I Wish Someone Would Have Told Me Pt 2: Vulnerability

I was always shown the stoic, resilient, strong female, they are celebrated in our family (as they most definitely should be), but sometimes I wish I knew about their worries. Their fears, feelings of inadequacies, their challenges. Being pregnant with 16 children and birthing 11 healthy gives you some type of superhuman strength, but maybe it doesn’t allow you time to sit and mellow in your feelings when you’re THAT busy. Or maybe the difference was that, people were simply able to mask it better? This week on the blog, I’m sharing what I wished someone would have taught me about vulnerability, read along with me and see if we share some of the same thoughts.

Vulnerability: The willingness to show up and be seen with no guarantee of [the] outcome.

I’ve previously blogged about vulnerability and my attempts to be more open and honest with myself about my flaws, scars and just embracing all the aspects that make me, me. The other day, I was thinking about vulnerability and how its viewed in the Black community. Saying that, I have also blogged about the flawed notion of the “Strong Black Woman” and along with that trope is the fact that within our community, we tend to outwardly show our stoic side. The facade society associates with us and despite the struggle or the turbulence, we still show up and we still work. But, my thought was- when do we get to “schedule” a breakdown? ๐Ÿคฃ When do we get to have a meltdown and show that we are indeed human? Some of the people within our family who are revered and celebrated- are the strong, tough, beast of a person who literally tackled life.

Vulnerability is not a weakness; it is our greatest measure of courage.

Brene Brown

But, I wish I would have seen more moments of vulnerability, times when my mother didn’t know her next move or didn’t know how she was going to Houdini that next bill. The juggling of four children, with four very different personalities, all requiring different things. I have one mouth to feed and I find it difficult at the best of times being multifaceted for her. Trying to wear all the various hats that is asked of me, all while appearing put together, smiling, being kind and contributing to society. Quite honestly, there are days where I have absolutely no idea HOW I have managed it. And I know…I know, the optimistic part of my brain says, “you should be proud of how far you’ve come, look at what you have achieved in such a short period of time”- but the sullen part of my brain asks, when do I get to rest? When does someone take care of me?” I feel like I have been running for the past four years. my physical body is standing still, but my mind has been running a marathon, only problem is- I don’t see the finish line or if there is one. Don’t get me wrong, I in no way am unhappy with my life- the very opposite, I am extremely happy with the life I’ve built. What I’m saying is, that sometimes seeing your closest adult always knowing where to turn and appearing to essentially never get it wrong- there you begin to build a firm exterior. In some ways almost disassociating failure as an option because you just didn’t see it.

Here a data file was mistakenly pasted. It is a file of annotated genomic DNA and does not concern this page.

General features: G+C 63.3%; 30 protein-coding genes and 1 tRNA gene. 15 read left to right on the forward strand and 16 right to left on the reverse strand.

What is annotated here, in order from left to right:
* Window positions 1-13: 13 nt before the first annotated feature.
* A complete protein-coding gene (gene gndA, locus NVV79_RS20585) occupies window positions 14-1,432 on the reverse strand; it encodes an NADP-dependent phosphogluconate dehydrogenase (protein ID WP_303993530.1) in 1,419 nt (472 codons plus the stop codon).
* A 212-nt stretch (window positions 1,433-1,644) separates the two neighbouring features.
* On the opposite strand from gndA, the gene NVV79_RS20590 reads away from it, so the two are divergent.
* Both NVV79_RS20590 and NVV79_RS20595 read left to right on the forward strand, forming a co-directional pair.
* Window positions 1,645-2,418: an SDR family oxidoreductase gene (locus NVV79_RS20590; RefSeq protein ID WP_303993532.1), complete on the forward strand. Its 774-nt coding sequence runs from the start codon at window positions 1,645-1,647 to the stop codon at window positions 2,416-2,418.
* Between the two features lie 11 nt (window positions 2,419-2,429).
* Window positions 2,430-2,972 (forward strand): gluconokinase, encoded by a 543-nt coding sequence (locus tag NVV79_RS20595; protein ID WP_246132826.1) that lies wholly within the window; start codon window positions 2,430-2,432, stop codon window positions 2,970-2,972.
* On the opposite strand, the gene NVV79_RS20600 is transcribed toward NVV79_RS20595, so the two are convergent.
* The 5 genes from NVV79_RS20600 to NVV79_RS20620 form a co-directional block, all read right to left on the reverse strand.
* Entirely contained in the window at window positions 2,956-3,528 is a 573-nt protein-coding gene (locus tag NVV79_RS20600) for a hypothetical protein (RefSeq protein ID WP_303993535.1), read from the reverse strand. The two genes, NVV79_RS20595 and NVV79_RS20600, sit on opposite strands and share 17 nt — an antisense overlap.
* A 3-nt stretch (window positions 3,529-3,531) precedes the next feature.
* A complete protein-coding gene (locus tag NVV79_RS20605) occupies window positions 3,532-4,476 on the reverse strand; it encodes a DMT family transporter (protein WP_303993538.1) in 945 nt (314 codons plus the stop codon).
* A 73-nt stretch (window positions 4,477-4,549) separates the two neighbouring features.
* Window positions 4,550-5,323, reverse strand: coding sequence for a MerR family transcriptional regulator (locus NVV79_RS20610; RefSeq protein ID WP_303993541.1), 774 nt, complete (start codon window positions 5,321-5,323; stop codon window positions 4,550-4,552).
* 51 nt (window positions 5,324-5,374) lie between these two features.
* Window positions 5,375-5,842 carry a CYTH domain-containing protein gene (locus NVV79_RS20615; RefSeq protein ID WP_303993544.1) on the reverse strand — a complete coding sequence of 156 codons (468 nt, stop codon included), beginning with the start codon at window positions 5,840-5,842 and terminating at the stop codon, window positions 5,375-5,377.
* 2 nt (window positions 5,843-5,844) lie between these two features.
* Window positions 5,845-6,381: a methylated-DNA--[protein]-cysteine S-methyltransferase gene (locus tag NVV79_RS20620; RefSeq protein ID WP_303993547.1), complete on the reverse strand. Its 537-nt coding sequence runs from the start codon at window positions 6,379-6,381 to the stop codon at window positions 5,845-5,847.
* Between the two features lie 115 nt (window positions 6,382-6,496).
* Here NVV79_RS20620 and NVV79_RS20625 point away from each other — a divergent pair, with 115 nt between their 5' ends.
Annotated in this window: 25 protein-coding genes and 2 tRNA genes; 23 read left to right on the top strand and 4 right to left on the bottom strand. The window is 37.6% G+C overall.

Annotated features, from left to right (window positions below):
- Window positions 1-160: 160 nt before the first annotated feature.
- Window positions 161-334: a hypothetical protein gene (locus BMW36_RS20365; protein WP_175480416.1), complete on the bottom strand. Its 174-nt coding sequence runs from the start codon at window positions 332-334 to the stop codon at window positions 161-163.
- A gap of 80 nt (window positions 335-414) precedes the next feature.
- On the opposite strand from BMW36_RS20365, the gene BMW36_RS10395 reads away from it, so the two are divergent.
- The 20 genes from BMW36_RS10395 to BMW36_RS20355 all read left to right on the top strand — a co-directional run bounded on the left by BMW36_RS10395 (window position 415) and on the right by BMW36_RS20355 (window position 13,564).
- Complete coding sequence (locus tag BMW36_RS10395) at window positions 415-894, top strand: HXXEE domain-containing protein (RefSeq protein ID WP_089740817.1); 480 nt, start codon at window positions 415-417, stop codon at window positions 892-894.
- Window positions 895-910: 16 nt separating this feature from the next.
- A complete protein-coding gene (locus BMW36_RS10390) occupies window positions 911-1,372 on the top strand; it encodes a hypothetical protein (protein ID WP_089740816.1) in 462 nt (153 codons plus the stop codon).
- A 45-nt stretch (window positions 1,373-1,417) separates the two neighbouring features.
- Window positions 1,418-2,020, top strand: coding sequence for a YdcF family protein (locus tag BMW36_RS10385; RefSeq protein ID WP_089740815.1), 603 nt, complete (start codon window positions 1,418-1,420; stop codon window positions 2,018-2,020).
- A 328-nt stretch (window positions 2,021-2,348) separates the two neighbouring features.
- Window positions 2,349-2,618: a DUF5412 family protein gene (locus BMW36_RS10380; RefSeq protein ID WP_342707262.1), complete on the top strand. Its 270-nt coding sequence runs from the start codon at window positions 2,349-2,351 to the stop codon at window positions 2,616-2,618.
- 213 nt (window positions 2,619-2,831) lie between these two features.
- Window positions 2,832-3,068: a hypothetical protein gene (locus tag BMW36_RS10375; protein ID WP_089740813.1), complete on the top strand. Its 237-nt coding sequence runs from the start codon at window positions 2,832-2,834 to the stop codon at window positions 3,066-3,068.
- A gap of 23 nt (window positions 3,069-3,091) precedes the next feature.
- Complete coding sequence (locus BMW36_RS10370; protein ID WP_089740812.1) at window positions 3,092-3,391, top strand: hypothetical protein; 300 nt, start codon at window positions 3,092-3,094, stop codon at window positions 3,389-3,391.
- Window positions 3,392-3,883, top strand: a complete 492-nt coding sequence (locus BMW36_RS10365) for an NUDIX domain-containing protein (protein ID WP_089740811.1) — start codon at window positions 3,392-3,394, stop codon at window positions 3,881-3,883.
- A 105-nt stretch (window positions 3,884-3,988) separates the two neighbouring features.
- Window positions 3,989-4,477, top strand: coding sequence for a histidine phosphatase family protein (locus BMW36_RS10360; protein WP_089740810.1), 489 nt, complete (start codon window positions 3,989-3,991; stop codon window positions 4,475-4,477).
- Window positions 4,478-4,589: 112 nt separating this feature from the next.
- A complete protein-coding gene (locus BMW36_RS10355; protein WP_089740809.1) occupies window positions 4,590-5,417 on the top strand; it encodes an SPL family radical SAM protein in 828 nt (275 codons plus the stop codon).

At the end of the day, I’m trying to find the balance with being strong and held together, but also being aware that it’s not sustainable and at the end of the day- no one can be 100% at all times. There are some of these thoughts brewing within me, because I’m always thinking about something. But, I really do believe we need to always be advocating for and celebrating how multi-faceted and complex humans are and that’s a wonderful thing. No one is this all of the time or that all of the time, let’s embrace all of the greys and intersectionalities within ourselves.